Hurricane Irene and Power Cuts

by Antonio Pasolini on August 28, 2011

Photo: NASA

It’s been a busy week on the American East Coast as far as natural phenomena goes. First, there was 5.8-magniture earthquake on Tuesday, 23 August, with the epicenter in Virginia. It was followed by Hurricane Irene, which came ashore in North Caroline on Saturday.

According to the Wall Street Journal, the hurricane arrived in New York City on Sunday Morning, but it had weakened as it made its way along the Jersey shore. So far the death toll has been nine people. Hundreds of thousands have gone without power.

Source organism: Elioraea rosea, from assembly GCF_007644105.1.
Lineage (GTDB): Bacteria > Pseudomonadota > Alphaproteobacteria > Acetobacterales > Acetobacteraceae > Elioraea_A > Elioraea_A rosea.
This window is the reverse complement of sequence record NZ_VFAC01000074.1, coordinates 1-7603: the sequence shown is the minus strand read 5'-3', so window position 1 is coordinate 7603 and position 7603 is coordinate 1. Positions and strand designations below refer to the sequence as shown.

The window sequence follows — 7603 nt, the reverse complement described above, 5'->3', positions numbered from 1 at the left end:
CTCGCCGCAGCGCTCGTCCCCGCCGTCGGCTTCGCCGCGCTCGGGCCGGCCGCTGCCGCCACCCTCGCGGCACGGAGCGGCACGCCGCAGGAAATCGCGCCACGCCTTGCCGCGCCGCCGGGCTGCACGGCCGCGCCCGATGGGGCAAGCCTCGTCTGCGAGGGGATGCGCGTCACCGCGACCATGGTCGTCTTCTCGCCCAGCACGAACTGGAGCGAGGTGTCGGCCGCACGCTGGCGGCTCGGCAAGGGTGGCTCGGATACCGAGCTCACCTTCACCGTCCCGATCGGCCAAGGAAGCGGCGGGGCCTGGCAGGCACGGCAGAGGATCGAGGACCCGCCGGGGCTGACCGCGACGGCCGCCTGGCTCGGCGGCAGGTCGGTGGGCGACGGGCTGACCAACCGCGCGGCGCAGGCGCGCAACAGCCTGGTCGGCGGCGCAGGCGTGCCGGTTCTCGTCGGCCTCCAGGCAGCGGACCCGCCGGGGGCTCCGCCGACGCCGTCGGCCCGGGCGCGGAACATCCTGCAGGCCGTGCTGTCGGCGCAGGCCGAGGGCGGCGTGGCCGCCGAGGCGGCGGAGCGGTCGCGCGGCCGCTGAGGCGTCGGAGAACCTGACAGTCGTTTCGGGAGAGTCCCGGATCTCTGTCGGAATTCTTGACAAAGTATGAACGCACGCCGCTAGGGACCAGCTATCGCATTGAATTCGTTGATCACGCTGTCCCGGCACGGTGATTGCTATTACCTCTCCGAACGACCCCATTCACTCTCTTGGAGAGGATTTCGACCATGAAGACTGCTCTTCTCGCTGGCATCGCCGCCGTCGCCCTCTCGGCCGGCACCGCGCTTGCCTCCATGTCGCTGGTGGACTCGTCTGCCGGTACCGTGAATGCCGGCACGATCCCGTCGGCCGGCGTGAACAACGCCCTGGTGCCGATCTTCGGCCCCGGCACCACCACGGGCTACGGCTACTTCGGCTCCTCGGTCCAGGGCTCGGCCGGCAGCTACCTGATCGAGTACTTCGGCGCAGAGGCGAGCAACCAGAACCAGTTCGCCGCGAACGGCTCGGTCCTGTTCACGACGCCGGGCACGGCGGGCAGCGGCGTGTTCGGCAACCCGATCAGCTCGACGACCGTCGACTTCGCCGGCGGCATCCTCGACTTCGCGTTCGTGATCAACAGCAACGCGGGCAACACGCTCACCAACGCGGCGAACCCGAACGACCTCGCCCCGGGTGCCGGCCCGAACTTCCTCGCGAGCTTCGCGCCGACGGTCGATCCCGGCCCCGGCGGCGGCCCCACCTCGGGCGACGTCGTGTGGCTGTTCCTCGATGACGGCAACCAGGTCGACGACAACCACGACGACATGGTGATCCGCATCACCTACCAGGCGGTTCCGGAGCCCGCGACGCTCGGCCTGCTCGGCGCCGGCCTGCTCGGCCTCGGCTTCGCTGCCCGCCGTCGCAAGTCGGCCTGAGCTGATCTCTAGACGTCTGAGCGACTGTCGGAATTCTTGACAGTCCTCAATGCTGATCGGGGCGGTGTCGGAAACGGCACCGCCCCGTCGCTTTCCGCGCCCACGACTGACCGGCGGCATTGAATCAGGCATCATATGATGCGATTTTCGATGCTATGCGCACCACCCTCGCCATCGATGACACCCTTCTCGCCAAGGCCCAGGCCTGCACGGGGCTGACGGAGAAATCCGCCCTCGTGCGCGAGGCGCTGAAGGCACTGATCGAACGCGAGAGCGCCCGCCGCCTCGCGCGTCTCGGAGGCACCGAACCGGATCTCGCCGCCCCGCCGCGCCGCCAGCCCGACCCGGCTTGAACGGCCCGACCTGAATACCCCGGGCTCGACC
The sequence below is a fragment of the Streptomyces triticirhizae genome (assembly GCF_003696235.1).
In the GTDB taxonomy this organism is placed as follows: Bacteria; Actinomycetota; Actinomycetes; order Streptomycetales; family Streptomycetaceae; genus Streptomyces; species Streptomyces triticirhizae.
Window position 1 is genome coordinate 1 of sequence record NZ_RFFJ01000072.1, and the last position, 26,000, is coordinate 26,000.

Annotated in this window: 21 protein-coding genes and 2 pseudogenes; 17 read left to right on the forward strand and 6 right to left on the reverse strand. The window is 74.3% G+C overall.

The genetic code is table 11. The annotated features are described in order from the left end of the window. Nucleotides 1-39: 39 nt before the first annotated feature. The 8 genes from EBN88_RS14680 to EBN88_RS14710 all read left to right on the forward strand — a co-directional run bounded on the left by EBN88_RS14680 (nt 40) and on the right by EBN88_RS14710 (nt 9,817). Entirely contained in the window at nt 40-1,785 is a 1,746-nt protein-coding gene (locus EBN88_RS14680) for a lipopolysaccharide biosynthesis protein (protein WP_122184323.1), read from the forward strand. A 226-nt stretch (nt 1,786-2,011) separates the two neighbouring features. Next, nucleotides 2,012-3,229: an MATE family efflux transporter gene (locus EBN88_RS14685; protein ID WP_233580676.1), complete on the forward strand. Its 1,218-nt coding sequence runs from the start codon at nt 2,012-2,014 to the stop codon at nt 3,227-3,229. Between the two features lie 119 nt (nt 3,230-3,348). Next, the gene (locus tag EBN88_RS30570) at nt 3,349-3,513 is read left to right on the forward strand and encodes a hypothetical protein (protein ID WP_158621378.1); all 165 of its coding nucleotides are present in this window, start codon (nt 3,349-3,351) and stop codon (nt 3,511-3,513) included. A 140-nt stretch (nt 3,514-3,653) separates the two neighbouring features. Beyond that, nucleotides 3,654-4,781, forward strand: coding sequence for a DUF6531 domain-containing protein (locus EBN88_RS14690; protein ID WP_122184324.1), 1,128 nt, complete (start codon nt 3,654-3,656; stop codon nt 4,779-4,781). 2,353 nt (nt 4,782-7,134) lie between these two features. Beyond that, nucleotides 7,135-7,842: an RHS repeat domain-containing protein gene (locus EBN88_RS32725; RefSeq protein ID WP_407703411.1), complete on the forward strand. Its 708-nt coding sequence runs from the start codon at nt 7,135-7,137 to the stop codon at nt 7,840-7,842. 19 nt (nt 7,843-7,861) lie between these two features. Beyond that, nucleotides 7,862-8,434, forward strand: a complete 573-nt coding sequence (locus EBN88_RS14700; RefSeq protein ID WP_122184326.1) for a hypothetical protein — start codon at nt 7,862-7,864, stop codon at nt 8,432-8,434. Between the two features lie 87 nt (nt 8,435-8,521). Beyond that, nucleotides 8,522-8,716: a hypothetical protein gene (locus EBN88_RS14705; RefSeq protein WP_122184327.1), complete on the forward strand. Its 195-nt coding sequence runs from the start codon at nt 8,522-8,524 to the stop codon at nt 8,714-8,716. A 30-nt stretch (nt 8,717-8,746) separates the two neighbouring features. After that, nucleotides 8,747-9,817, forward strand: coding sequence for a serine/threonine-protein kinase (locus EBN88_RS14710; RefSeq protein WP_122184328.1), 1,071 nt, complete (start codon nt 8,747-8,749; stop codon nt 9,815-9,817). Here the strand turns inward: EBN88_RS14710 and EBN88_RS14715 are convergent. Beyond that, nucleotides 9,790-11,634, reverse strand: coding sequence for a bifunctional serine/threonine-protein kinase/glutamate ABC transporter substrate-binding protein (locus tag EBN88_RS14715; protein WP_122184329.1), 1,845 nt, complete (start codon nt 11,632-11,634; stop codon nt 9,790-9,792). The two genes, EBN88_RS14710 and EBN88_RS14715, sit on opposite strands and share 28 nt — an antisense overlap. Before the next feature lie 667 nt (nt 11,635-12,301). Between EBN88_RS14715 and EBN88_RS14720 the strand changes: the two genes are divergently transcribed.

Earlier this week we published an interview with the American Wind Energy Association’s Michael Goggin who spoke to Energy Refuge about how a diverse portfolio of energy resources makes the grid more reliable, including during times of natural disasters.

Tuesday’s earthquake provided a good case in point: wind turbines continued to work while nuclear reactors were automatically powered off by safety measures. Back in February, Texas suffered with constant blackouts caused by cold weather and wind power came to the rescue.

“People have misconceptions that wind is not reliable and other sources of generation are always there. But we have seen in recent cases that is not necessarily the case; they weren’t there when the grid operator needed them most while in a number of incidents wind energy was”, Mr. Goggin told Energy Refuge.

Stay safe and have a great Sunday!

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